Derry Girls cast and creator break down the best moments from Season 2
Information about Season 3 and some behind the scenes chat. Cracker!
With Season 3 of Derry Girls on the horizon, now's the perfect time to reflect on those last six episodes, and unlike that famous wake when Michelle brought the 'funny' scones, things were slightly more normal when JOE had the chance to chat with Lisa McGee (writer/creator), Nicola Coughlan (Clare), Dylan Llewellyn (James), Louisa Harland (Orla), and Saoirse-Monica Jackson (Erin).
Here's what they had to say on...
The opening scene when Orla interrupts Erin taking a bath.
Just like the very first scene in the show, Season 2 opens with Orla gatecrashing a very private moment of self-reflection for Erin when she's in the bath and imagining what it's liked to be interviewed by Terry Wogan.
Louisa Harland really hopes that every season of Derry Girls opens on her character being hilariously-intrusive!
"I want it to be a tradition with Orla just having no sense of personal space and always eating! Lisa did that very well, it's a throwback to the Season 1 opening scene and it was so funny. One of our favourite things that’s never referenced in the show is that we just assume that the McCool’s live with the Quinns. It doesn’t need to be referenced, it’s not an issue. I don’t think I ever leave that house!"
The famous chalkboard.
We may only be in April but the scene depicting the differences between Catholics and Protestants is already a strong contender for the TV moment of 2019.
Protestants keep their toasters in cupboards, Catholics go to Bundoran.
You know what we're talking about.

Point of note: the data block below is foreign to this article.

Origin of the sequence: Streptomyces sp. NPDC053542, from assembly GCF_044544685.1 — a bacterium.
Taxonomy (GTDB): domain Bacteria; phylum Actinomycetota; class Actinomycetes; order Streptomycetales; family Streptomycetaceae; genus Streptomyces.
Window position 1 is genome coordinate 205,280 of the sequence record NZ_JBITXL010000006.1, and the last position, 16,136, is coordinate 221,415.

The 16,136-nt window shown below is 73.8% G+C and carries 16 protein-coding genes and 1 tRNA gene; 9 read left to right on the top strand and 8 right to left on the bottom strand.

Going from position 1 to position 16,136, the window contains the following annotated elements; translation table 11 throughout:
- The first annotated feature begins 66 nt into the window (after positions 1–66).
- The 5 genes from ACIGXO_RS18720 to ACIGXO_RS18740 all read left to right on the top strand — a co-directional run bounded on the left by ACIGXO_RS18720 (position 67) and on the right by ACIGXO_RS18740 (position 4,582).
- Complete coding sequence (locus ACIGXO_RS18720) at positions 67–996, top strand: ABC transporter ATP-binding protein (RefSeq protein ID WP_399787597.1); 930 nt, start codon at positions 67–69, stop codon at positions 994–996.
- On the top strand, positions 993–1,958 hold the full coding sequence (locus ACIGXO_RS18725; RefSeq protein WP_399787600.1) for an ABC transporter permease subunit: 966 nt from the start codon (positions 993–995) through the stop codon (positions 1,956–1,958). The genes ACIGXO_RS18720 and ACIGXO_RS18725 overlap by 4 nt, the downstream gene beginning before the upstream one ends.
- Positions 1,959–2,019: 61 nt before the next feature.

"Some of it was scripted and some of it was from our art department, they just went to town," said Lisa McGee.
"A lot of it was quite freeing for the art department because they got to write down so much. It was hilarious to see the final board. When we filmed it and turned the board around - even though we all knew that it was going to happen - it was just hilarious. We were all in bits trying to film that scene. It’s just ridiculous seeing all these things but there’s so much truth to all of these statements!"
— Dylan Llewellyn (@Djllewellyn) March 6, 2019
John Hume's influence on the show.
Bill Clinton may have been the 'big' name in the Season 2 finale, but for the people of Derry, John Hume will always be someone that can walk on the Foyle.
Simply put, no other man has made more of a contribution to peace in Ireland than the beloved politician. Prior to the launch of Season 2, Lisa McGee said that the tone of the season would be more hopeful and optimistic.
Hume was always at the front of her thoughts.
"John Hume is absolutely such a pivotal figure for Derry and I wanted to - in my own tiny way - capture his spirit and pay tribute to his work. It was finding a way to do it that didn’t feel heavy-handed. I suppose, the season is a sort of way of thanking him that felt subtle. I’ve always had such huge admiration for John Hume and everything he has done but writing Derry Girls, this feeling grew even more. It’s sort of hard to even define what that feeling is - especially now with how the political situation is.